Local Media Association is profiling some of the first Google News Initiative Innovation Challenge winners in North America and how they’re putting funding to work developing sustainable business models, diversifying revenue streams, and increasing audience engagement. Watch the webinar from Sept. 29, which explores lessons from hyperlocal news expansions, including Wick Communications, Torstar Local, and Crosstown — all leveraging new technology to connect with untapped audiences.

By Joe LananeLMA Contributor

The demand for hyperlocal journalism is higher than ever, but so are the costs to produce quality reporting at the community level. One academic-driven project recently received financial support from the Google News Initiative Innovation Challenge to efficiently scale neighborhood news.

Crosstown, a Los Angeles-focused data-driven hyperlocal news site, is run by the University of Southern California’s Annenberg School of Journalism and the Viterbi School of Engineering. Professor Gabriel Kahn doubles as the editor/publisher of the online operation, collaborating with student journalists and the college’s computer science department to generate neighborhood-level data across Los Angeles and L.A. County.

The project started in 2018 and is on the cusp of a milestone. The Crosstown Neighborhood Newsletter will soft launch in October with custom editions for each of Los Angeles’ 110 neighborhoods. The hyperlocal content — data visualizations and story text — is auto-generated to be unique to each area using city-provided data mapped and organized per community. The model incurs no marginal cost for producing each unique newsletter product, which Kahn said will eventually be used to attract paying members as well as advertisers interested in geo-targeting their hyperlocal audience.

“L.A. is a media capital but suffers from news deserts as much as rural areas,” Kahn said. “Our solution takes advantage of the data that so many large metros have started to provide to the public.”

Crosstown maps can help L.A. residents learn the specific crime rate in their neighborhood, among other data sets.

Instead of declaring whether crime is up or down citywide, for example, the project can help L.A. residents learn the specific crime rate in their neighborhood.

“Those city numbers just don’t correspond with residents’ lived experiences,” Kahn said. “The more you can localize data, the more you can write stories that relate to people’s lives.”

Crime data is one of several sets that can be analyzed at the neighborhood level for potential stories. Such drilled-down information usually is expensive to produce and report about. The CrowssTown project has streamlined such efforts by pulling data from Los Angeles Police Department and the L.A. Sheriff’s Department. Kahn calls it an evolution of the police beat, delivering crime information with visual context rather than reporting on crime-based incidents.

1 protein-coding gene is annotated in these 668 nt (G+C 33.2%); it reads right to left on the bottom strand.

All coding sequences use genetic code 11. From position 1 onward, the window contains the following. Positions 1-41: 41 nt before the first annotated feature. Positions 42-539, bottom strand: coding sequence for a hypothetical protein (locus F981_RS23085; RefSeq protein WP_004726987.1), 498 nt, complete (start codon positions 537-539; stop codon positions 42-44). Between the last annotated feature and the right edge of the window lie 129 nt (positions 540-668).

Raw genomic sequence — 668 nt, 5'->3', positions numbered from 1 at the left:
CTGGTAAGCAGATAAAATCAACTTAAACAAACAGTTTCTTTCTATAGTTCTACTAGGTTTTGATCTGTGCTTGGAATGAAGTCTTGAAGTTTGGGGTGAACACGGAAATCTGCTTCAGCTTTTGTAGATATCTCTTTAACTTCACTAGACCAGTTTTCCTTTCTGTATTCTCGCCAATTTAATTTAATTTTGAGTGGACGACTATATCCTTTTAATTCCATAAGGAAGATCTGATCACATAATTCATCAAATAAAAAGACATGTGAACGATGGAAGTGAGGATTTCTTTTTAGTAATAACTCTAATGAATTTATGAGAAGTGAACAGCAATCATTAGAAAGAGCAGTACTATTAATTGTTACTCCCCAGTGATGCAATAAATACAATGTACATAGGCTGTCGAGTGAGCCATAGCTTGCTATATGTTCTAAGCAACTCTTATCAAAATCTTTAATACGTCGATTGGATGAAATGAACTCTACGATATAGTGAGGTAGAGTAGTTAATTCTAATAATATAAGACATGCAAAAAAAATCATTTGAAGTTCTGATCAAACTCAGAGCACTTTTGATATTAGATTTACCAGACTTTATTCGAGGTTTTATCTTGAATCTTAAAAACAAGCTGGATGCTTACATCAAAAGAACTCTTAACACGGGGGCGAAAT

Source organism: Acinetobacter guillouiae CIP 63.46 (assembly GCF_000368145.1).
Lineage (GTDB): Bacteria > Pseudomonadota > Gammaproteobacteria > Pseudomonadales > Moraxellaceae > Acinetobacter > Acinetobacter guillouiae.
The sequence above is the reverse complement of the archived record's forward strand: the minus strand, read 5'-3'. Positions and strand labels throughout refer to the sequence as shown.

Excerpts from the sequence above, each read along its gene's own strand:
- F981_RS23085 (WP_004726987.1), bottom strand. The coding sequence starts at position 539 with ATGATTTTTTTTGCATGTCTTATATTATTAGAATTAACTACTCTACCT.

As part of GNI’s North America Innovation Challenge, the project received $270,000 to develop the neighborhood-level newsletters that could eventually lead to a membership model. The newsletter will include a big-picture perspective breaking down the findings of each dataset — up to three different topics delivered weekly — along with neighborhood-specific analysis that provides for visual context comparing the numbers to other areas of town over time.

Data sets cover a slew of quality-of-life issues, ranging from the number of potholes filled to how many pool permits were issued during the pandemic. Many of the projects have driven the L.A. news narrative in recent months.

For example, Crosstown produced a statistical breakdown of the most dangerous intersections in Los Angeles using traffic accident data, drawing significant coverage from other media. The project also framed car burglaries across the city, and an effort is underway to explore air quality per region in L.A.

Kahn said the project is only possible because Crosstown collaborated with USC’s computer science students and faculty, who help capture data sets in visualizations, as well as full paragraphs of custom text per neighborhood. The tech experts are also able to track breaking news and statistical anomalies that tip off reporters to a story sooner than usual.

“This is an exciting application of our artificial intelligence and data science research at IMSC, as we need to acquire, manage, analyze and visualize a large amount of citywide data in real-time for journalists’ use so they can see the patterns that would translate to news stories,” said Cyrus Shahabi, chair of the USC Department of Computer Science and director of Integrated Media Systems Center, in a statement.

Kahn compares the project to similar efforts done at Outlier Media, which distributes statistical breakdowns of Detroit’s housing and utility news to underserved communities via text message.

“Sarah [Alvarez of Outlier Media] pioneered this,” Kahn said. “I think we can be that multiform ‘Outlier’ in a way by telling people all sorts of things about their neighborhood.”

The goal is to make Crosstown a viable news source for Los Angelenos, according to Kahn, but ultimately he hopes the effort scales across other newsrooms.

“I think it can be replicated in any mid-size to large metro area and then also possibly at the state level where you’re collecting county-level data,” Kahn said.